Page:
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I've been tasked with porting/refactoring a Web Application Platform that we have from ASP.NET to MVC.NET. Ideally I could use all the existing platform's configurations to determine the properties of the site that is presented.

Is it RESTful to keep a SiteConfiguration object which contains all of our various page configuration data in the System.Web.Caching.Cache? There are a lot of settings that need to be loaded when the user acceses our site so it's inefficient for each user to have to load the same settings every time they access.

Some data the SiteConfiguration object contains is as follows and it determines what Master Page / site configuration / style / UserControls are available to the client,

    public string SiteTheme { get; set; }
    public string Region { private get; set; }
    public string DateFormat { get; set; }
    public string NumberFormat { get; set; }
    public int WrapperType { private get; set; }
    public string LabelFileName { get; set; }
    public LabelFile LabelFile { get; set; }

    // the following two are the heavy ones
    // PageConfiguration contains lots of configuration data for each panel on the page
    public IList<PageConfiguration> Pages { get; set; }

    // This contains all the configurations for the factsheets we produce
    public List<ConfiguredFactsheet> ConfiguredFactsheets { get; set; }

I was thinking of having a URL structure like this:


the domain determines the SiteConfiguration object that is created, where MySite1.com is SiteId = 1, MySite2.com is SiteId = 2. (and in turn, style, configurations for various pages, etc.)

PageTemplate is the View that will be rendered and simply defines a layout for where I'm going to inject the UserControls

Can somebody please tell me if I'm completely missing the RESTful point here? I'd like to refactor the platform into MVC because it's better to work in but I want to do it right but with a minimum of reinventing-the-wheel because otherwise it won't get approval. Any suggestions otherwise?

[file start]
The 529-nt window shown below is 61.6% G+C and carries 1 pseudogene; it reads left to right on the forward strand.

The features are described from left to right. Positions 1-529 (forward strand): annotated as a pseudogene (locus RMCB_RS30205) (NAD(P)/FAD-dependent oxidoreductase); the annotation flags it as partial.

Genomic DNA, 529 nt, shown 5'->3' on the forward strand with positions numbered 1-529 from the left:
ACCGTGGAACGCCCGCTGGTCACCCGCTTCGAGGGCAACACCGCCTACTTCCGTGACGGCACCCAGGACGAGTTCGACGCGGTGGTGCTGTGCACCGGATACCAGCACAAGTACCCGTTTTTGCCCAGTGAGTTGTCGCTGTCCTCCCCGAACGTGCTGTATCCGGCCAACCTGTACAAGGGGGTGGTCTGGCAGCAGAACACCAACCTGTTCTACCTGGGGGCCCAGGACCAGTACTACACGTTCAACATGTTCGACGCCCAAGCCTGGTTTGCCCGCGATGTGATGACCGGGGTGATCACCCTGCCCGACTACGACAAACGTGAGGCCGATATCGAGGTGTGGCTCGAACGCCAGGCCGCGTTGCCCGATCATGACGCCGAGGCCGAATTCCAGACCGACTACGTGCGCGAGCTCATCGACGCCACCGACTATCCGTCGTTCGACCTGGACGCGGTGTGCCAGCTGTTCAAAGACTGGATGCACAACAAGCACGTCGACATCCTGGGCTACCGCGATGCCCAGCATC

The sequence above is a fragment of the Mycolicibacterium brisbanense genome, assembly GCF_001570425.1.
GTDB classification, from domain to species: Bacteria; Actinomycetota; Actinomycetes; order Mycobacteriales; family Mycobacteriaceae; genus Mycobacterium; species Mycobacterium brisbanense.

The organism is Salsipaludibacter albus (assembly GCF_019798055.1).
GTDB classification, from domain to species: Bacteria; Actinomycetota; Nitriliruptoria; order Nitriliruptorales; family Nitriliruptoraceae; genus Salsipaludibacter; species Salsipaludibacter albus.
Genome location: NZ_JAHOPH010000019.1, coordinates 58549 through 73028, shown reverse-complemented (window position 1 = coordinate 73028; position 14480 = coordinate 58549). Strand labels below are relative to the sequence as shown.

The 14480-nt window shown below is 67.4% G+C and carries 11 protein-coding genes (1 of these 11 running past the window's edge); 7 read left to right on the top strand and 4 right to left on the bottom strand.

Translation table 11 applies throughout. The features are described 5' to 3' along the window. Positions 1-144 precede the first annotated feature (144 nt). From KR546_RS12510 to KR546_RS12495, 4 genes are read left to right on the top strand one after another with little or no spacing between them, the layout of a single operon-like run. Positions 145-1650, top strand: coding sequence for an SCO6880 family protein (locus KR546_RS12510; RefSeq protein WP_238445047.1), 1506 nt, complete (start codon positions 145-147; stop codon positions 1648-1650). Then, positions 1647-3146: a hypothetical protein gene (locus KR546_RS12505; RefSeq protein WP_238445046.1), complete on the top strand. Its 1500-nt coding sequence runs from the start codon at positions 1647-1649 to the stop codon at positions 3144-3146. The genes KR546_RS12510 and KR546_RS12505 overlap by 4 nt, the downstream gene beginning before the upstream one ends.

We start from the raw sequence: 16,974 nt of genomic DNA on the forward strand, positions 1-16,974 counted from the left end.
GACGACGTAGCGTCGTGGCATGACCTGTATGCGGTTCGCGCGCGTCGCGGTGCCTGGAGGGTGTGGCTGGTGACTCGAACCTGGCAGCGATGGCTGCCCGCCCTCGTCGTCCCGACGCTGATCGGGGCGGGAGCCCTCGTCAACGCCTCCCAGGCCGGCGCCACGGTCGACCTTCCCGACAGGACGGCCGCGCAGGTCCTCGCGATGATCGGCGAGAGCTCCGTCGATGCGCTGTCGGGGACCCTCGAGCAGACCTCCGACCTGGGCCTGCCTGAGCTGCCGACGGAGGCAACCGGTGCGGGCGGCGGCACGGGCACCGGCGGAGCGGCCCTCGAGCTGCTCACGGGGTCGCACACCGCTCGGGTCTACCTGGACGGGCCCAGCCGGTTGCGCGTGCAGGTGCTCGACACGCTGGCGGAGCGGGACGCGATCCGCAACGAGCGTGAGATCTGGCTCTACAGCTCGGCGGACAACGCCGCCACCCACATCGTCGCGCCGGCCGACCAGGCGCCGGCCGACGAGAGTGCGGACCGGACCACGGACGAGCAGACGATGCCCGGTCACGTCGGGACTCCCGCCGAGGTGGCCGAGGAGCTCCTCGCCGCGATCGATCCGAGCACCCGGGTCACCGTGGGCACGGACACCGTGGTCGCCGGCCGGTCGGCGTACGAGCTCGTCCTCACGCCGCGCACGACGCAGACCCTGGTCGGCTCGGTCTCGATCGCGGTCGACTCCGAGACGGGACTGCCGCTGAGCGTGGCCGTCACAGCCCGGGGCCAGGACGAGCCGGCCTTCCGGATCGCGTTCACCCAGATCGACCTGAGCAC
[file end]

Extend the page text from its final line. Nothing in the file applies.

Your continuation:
Edit: Areas?" Would it be a viable option to use ASP.NET MVC 2 Areas, where each Area represents a different site, complete with css, javascript, etc.?


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closed as too broad by George Stocker Mar 22 at 14:29

There are either too many possible answers, or good answers would be too long for this format. Please add details to narrow the answer set or to isolate an issue that can be answered in a few paragraphs.If this question can be reworded to fit the rules in the help center, please edit the question.

2 Answers 2

up vote 0 down vote accepted

Setting this information in your cache is just fine but anytime your application recycles it will need to be reload which usually isn't a problem. I think this follows the model since each request is providing you with the info you need to pull from the cache since it is based on the requests domain and you don't really need to look it up in a DB or make a costly call to build it except for the first time.

You could also consider moving this data to your web.config file but I am assuming there is one site with many domains pointing to it that you want to customize?

Just make sure your indexing the cached data with the site it's associated with and accessing by that index because all domains pointing to one app will use only one cache.

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I agree with the accepted answer. Because this answer did not explicitly go into your question about being RESTful or not I would like to add something about that (1). And also go into your question about area's (2).